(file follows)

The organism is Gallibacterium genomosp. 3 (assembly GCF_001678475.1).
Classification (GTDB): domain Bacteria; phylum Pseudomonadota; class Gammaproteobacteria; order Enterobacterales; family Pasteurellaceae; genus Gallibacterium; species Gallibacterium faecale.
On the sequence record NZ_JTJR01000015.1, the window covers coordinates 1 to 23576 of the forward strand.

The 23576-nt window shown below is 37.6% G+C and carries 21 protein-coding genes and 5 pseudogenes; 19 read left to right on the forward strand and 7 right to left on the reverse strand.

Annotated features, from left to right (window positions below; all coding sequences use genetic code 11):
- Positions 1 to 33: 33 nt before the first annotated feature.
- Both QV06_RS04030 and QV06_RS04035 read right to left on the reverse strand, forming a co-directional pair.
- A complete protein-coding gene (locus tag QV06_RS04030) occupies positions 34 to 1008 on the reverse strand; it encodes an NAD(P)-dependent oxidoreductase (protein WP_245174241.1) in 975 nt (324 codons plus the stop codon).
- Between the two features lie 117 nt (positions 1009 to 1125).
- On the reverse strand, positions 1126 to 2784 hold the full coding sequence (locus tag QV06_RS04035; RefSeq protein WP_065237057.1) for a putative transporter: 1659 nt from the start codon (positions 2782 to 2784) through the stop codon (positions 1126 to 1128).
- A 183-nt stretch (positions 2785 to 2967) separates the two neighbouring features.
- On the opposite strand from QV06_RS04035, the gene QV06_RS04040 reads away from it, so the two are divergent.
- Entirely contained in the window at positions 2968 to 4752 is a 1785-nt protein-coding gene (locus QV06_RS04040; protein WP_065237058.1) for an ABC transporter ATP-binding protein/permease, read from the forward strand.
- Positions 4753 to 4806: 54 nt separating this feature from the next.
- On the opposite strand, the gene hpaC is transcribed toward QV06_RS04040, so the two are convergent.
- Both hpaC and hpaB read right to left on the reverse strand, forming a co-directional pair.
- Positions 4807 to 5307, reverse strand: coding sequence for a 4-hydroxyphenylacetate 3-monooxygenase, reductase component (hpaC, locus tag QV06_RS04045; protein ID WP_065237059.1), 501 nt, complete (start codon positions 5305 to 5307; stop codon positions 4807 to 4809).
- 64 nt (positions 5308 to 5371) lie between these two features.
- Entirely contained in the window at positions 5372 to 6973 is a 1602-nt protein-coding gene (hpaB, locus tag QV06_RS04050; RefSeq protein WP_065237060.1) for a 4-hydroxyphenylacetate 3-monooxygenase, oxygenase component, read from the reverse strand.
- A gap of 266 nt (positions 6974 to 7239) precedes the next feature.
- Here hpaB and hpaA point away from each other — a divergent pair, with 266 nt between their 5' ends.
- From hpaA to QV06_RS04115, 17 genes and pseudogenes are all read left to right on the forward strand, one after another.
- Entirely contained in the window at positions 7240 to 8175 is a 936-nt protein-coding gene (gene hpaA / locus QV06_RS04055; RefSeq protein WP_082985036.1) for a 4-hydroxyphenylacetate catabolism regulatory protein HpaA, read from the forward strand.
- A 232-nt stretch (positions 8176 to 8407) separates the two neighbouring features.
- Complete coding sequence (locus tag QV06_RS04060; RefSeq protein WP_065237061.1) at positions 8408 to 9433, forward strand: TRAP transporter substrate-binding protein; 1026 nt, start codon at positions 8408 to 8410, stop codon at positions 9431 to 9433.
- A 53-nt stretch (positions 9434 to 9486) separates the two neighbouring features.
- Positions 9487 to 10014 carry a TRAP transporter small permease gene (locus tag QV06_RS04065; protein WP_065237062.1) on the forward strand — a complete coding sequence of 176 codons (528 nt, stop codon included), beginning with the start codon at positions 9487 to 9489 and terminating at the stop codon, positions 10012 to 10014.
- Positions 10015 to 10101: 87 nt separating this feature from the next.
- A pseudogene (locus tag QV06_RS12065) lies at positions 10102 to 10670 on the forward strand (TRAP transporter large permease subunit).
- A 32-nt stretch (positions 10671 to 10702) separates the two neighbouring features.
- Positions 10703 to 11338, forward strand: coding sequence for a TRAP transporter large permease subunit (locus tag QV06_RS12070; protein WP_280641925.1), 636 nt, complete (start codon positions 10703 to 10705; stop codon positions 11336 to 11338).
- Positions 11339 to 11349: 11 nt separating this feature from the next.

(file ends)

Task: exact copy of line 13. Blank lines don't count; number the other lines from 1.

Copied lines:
- Entirely contained in the window at positions 2968 to 4752 is a 1785-nt protein-coding gene (locus QV06_RS04040; protein WP_065237058.1) for an ABC transporter ATP-binding protein/permease, read from the forward strand.